“We support your determination for peace against brutality and massacres. We know that your determination does not stem from revenge, but from your desire for justice. All tyrants will fall before your courage. Long live free Iranian women.”

The hacker collective also took responsibility for temporarily shutting down the website of Iran’s state news agency Fars early Wednesday morning, according to a tweet from Anonymous. The site has since come back online.

Growing fury over deadly clashes

At least eight people, including a teenager, were killed in the last few days due to clashes during the protests, according to human rights group Amnesty International.

At least four of those eight people “died from wounds sustained by security forces firing lead shots at point-blank range,” Amnesty said in a report released on Wednesday.

Four others were shot dead by security forces, Amnesty said, citing sources in Iran. He added that eyewitness accounts and video analysis show that “Iranian security forces are illegally and repeatedly firing metal pellets directly at protesters.”

Riot police were mobilized to disperse protesters in the capital Tehran on Wednesday evening, and were seen arresting several people, according to eyewitnesses who did not want to be named for security reasons.

A burning garbage can in the middle of an intersection during a protest in Tehran, Iran, on September 20.

Riot police deployed tear gas, with a “brutal crackdown” near Tehran University, an eyewitness said.

Another eyewitness in the city’s eastern quarter said protesters shouted “Death to the dictator”, a reference to Iran’s supreme leader, and “I kill everyone who killed my sister”, in reference to Amini.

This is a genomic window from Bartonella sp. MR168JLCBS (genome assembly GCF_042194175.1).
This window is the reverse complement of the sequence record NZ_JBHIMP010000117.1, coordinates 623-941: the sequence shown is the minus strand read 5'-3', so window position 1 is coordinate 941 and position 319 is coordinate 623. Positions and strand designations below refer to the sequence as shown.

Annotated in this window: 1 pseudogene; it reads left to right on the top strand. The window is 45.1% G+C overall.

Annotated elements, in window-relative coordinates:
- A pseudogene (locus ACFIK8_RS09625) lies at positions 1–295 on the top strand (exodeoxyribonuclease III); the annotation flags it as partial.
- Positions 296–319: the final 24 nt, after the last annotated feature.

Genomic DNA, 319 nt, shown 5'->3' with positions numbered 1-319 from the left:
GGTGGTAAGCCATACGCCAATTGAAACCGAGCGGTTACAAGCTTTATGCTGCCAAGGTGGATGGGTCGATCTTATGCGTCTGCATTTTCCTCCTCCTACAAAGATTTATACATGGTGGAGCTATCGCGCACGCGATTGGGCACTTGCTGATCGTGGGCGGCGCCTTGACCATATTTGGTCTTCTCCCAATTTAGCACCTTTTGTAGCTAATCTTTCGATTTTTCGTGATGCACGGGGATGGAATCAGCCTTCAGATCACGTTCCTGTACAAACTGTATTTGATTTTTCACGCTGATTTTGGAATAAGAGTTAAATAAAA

Videos of protests nationwide show people tearing down posters of the Supreme Leader, and women burning their hijabs and cutting their hair in a symbolic show of defiance.

CNN has contacted Iranian police and Revolutionary Guards, who joined riot police Wednesday night in Tehran, for comment. They have not released any statements about the protests or how law enforcement has handled the protests.

Iran's morality police have been terrorizing women for decades.  Who are they?

International activists and leaders have also expressed concern over protests and allegations of police violence.

Sweden’s foreign minister said Wednesday that Sweden stands with Iranians mourning Amini and demanded that the authorities respect their right to peaceful protest. Germany also called on the Iranian authorities to “allow peaceful protests and, above all, to no longer resort to violence” during a press conference on Wednesday.

UK Foreign Secretary Tariq Ahmad said Britain was “extremely concerned at reports of serious mistreatment of Ms Amini, and many others, by security forces”.

“The use of violence in response to the expression of fundamental rights, by women or any other member of Iranian society, is completely unjustifiable,” the statement said.